Elizabeth Hesse '09 talks about her summer internship at Opportunity International, an organization that provides microfinancing in Third World countries, during a presentation on campus last fall.This growth in self-authorship is evident in the seniors who have participated in these civic engagement projects. For me, one of the special rewards has been the reflective component. Hearing the students in their own words explain what they have learned from these experiences reveals just how deeply they have been impacted. Amy Howard wrote, "During this internship, I have learned so much about my personal values and strengths. I am a stronger person. I feel as though I have become an advocate for the issues that are important to me." Megan D'Angelo noted, "A result of this internship has been a titanic change of attitude towards who I am and what I want out of life. I love my internship. Learning new things and helping people every day, while having fun, is exactly what I want in a career.... Please understand that I have not changed to appease others, but to come more wholly myself." Allison Stoner said her internship helped "define myself as a person and what I want to do during my life. One idea that has been instilled in me in this internship is the fact that one person can create change.... Pushing for positive changes may require perseverance, but even small changes can make the place we live a little better."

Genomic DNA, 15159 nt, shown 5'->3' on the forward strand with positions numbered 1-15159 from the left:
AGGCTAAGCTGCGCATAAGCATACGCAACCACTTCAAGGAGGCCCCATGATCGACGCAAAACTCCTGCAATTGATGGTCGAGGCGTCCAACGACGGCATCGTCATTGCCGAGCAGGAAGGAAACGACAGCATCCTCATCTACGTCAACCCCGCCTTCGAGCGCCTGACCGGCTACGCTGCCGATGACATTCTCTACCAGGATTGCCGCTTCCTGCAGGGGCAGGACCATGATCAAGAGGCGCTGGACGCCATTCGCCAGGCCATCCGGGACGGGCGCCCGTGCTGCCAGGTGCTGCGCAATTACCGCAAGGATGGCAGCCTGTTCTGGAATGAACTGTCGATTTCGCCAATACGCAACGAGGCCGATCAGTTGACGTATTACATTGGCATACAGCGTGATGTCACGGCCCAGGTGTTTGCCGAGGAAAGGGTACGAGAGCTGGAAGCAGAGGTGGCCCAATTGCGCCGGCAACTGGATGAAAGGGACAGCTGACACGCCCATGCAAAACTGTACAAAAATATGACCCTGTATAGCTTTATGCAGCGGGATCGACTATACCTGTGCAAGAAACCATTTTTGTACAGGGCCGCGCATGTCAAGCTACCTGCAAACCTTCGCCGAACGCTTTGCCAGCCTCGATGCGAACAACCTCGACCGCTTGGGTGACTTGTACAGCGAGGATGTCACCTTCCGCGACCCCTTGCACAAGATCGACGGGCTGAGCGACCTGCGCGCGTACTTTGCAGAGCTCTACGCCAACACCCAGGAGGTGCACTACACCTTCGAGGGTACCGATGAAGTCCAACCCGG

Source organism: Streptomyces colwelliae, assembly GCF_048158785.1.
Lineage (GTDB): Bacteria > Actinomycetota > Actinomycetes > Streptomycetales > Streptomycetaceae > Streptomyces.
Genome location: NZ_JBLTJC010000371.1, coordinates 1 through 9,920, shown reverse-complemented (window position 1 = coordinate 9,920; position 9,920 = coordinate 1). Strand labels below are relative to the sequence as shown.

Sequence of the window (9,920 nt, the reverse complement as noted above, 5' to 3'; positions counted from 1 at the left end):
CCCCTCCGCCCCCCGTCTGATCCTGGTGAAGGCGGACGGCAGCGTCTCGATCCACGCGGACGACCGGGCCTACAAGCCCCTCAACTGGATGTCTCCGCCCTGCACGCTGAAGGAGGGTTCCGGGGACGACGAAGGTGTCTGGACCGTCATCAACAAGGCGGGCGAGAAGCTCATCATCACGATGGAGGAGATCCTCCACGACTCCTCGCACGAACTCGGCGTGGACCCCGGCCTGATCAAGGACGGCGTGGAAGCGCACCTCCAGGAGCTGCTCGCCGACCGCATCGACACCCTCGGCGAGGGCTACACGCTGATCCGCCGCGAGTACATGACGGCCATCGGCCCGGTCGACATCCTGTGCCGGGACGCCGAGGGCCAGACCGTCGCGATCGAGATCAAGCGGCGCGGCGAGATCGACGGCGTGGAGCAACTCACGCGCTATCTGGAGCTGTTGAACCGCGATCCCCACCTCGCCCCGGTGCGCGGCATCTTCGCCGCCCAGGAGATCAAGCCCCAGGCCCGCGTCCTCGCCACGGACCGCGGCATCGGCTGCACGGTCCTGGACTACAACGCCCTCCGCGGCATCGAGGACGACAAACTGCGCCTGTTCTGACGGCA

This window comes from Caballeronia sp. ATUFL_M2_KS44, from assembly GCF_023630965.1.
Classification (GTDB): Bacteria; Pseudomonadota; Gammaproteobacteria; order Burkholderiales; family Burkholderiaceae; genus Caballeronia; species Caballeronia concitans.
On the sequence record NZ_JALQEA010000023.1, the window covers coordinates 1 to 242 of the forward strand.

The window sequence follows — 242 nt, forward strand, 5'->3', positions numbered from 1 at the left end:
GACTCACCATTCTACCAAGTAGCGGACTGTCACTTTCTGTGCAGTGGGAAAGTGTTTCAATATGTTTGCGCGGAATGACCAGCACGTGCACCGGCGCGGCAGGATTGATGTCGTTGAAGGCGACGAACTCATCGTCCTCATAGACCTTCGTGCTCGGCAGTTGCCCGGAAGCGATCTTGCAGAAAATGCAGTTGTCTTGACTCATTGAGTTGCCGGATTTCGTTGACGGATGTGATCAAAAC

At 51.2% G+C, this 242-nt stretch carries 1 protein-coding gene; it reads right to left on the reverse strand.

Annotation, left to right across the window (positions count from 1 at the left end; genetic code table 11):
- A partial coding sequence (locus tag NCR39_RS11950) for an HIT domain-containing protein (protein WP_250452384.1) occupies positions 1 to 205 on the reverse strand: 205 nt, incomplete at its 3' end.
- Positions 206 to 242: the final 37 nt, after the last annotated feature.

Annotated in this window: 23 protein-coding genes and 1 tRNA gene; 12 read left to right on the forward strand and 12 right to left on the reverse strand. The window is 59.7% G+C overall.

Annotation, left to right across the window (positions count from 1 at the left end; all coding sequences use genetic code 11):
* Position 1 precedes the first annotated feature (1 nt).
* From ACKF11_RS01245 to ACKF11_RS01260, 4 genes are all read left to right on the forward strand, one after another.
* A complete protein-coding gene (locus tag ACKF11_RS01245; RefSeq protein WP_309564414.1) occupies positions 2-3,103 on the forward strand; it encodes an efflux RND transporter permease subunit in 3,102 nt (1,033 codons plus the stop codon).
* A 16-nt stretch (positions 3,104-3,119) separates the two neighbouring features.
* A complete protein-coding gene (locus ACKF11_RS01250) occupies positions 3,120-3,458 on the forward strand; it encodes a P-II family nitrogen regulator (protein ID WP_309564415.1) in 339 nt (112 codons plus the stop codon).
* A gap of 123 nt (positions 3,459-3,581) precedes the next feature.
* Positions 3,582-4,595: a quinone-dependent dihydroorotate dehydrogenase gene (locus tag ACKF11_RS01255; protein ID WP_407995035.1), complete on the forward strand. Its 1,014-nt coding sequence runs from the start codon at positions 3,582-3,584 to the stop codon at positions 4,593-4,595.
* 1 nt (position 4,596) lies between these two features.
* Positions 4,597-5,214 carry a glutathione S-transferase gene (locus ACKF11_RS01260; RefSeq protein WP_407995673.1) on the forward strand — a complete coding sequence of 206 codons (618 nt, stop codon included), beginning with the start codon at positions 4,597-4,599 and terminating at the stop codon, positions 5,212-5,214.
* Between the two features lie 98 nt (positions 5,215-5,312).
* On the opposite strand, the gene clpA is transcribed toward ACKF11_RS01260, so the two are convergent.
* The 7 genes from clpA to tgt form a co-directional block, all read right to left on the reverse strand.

In addition to facilitating student growth, the community also benefits from these programs. Many of the community partners who worked with our students take time from their busy schedules to attend our final presentations. Most community partners are quick to ask me for another student. Judy Schaefer, director of the Sara Lee Foundation, described her intern, Ally Stombres, this way: "What a joy it was to have Ally as part of our team this summer. She fit in so well and so quickly. She focused on what she wanted to accomplish and had a tremendous work ethic. She far exceeded the expectations that I had. She gave a mid-term presentation, and it was well done, thorough, and had a lot of information that will be very useful for us in the future."

For me personally, it has been a tremendous pleasure to work with students in a somewhat untraditional learning experience, to see them develop as young adults. For many it has been a way to integrate the various aspects of their liberal arts education and use what they discov-ered in the classroom to meet the needs of others. One of the readings we complete to prepare for these projects says it best. Paul Loeb, in his book Soul of a Citizen, noted, "Again and again, I've heard active citizens say that what motivates them the most is the desire to respect what they see in the mirror. The exercise isn't about vanity, but about values, about taking stock of ourselves and comparing the convictions we say we hold with the lives we actually lead."

That is exactly the kind of lesson we want our students to learn while at Augustana.